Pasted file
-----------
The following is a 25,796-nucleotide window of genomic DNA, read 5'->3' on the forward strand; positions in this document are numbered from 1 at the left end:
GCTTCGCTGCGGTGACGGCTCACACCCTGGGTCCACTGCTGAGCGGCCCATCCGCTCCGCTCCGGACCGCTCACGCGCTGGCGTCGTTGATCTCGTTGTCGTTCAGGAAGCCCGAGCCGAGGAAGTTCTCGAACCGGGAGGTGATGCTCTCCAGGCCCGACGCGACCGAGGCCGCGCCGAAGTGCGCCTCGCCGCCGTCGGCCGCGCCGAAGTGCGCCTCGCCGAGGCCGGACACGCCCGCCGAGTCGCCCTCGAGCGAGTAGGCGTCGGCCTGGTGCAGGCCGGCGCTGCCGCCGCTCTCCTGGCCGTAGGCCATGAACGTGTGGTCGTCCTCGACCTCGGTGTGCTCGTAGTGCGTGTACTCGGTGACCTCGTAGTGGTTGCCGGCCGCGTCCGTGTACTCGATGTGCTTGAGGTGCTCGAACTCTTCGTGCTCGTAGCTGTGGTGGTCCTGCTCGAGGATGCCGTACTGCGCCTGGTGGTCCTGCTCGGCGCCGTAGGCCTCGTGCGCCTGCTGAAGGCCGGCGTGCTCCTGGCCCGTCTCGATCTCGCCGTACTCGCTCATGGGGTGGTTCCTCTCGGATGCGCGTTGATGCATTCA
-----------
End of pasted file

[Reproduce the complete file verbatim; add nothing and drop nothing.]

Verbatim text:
The following is a 25,796-nucleotide window of genomic DNA, read 5'->3' on the forward strand; positions in this document are numbered from 1 at the left end:
GCTTCGCTGCGGTGACGGCTCACACCCTGGGTCCACTGCTGAGCGGCCCATCCGCTCCGCTCCGGACCGCTCACGCGCTGGCGTCGTTGATCTCGTTGTCGTTCAGGAAGCCCGAGCCGAGGAAGTTCTCGAACCGGGAGGTGATGCTCTCCAGGCCCGACGCGACCGAGGCCGCGCCGAAGTGCGCCTCGCCGCCGTCGGCCGCGCCGAAGTGCGCCTCGCCGAGGCCGGACACGCCCGCCGAGTCGCCCTCGAGCGAGTAGGCGTCGGCCTGGTGCAGGCCGGCGCTGCCGCCGCTCTCCTGGCCGTAGGCCATGAACGTGTGGTCGTCCTCGACCTCGGTGTGCTCGTAGTGCGTGTACTCGGTGACCTCGTAGTGGTTGCCGGCCGCGTCCGTGTACTCGATGTGCTTGAGGTGCTCGAACTCTTCGTGCTCGTAGCTGTGGTGGTCCTGCTCGAGGATGCCGTACTGCGCCTGGTGGTCCTGCTCGGCGCCGTAGGCCTCGTGCGCCTGCTGAAGGCCGGCGTGCTCCTGGCCCGTCTCGATCTCGCCGTACTCGCTCATGGGGTGGTTCCTCTCGGATGCGCGTTGATGCATTCA